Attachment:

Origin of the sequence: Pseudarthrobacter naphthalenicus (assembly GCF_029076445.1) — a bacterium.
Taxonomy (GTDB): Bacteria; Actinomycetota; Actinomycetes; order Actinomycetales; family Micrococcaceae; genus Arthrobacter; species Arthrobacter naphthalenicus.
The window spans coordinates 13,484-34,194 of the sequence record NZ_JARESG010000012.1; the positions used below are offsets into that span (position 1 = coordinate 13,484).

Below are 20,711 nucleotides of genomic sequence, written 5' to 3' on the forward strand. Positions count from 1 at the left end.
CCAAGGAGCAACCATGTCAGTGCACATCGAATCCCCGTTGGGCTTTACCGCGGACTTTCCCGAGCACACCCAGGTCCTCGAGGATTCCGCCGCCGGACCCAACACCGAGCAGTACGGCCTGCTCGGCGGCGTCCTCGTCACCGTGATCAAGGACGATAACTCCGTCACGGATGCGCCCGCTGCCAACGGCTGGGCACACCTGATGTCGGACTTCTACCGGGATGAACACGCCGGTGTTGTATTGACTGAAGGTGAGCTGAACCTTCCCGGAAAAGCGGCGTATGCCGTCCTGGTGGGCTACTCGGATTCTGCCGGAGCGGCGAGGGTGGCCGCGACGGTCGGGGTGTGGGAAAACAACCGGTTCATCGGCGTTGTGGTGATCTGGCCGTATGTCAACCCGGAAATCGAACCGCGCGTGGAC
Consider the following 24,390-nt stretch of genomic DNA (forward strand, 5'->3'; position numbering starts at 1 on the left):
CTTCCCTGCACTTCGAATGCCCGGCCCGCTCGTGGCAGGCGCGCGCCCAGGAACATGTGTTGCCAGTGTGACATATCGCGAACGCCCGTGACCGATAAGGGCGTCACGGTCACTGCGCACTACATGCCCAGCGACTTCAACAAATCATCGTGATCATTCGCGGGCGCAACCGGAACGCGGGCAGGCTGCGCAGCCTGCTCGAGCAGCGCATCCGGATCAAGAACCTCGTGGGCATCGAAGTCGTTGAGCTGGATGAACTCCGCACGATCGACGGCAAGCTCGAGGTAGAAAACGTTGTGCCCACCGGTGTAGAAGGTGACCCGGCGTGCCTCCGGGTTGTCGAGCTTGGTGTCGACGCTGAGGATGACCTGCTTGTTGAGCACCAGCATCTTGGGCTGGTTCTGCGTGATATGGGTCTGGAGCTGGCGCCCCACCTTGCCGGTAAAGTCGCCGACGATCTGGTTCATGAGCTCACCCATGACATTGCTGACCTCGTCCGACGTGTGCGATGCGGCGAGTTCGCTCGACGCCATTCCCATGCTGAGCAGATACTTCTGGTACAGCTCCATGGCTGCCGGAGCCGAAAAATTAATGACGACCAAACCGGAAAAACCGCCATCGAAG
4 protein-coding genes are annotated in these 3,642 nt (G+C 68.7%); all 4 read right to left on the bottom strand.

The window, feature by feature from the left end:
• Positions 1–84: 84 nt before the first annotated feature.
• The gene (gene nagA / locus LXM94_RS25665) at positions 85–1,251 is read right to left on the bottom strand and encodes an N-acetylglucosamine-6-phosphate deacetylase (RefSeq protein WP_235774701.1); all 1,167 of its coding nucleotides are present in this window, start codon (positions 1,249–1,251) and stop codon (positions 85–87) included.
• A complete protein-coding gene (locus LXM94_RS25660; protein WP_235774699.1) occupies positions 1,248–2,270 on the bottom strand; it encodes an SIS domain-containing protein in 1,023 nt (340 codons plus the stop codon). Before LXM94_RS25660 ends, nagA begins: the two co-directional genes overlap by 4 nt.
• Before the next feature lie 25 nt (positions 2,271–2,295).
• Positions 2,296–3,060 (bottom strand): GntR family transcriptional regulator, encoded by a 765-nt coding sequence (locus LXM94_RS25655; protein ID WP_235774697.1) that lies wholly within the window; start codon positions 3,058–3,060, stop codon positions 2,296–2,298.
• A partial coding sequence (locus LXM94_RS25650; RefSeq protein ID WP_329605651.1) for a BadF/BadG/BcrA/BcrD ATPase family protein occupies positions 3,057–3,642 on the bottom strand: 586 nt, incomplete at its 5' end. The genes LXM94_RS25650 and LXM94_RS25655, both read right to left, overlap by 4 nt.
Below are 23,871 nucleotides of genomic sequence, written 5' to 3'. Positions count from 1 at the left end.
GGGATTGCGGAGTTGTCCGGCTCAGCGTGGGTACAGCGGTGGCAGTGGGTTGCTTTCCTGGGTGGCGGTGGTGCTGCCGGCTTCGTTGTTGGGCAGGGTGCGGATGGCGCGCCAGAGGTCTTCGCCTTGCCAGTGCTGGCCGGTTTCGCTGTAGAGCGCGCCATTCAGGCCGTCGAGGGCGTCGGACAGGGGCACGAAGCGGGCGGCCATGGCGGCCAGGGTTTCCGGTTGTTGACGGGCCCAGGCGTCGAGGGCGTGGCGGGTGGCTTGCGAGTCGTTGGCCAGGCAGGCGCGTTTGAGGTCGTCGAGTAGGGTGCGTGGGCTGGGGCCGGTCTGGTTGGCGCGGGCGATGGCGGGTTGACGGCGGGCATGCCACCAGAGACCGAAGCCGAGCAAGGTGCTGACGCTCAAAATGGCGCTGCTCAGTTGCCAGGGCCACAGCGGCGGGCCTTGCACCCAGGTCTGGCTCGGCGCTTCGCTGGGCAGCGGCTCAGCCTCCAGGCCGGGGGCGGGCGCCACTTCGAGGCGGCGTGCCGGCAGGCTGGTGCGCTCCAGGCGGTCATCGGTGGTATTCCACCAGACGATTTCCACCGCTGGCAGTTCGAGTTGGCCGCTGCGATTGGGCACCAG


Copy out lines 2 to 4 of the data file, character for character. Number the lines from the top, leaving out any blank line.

Taxonomy (GTDB): Bacteria; Actinomycetota; Actinomycetes; order Actinomycetales; family Micrococcaceae; genus Arthrobacter; species Arthrobacter naphthalenicus.
The window spans coordinates 13,484-34,194 of the sequence record NZ_JARESG010000012.1; the positions used below are offsets into that span (position 1 = coordinate 13,484).

Below are 20,711 nucleotides of genomic sequence, written 5' to 3' on the forward strand. Positions count from 1 at the left end.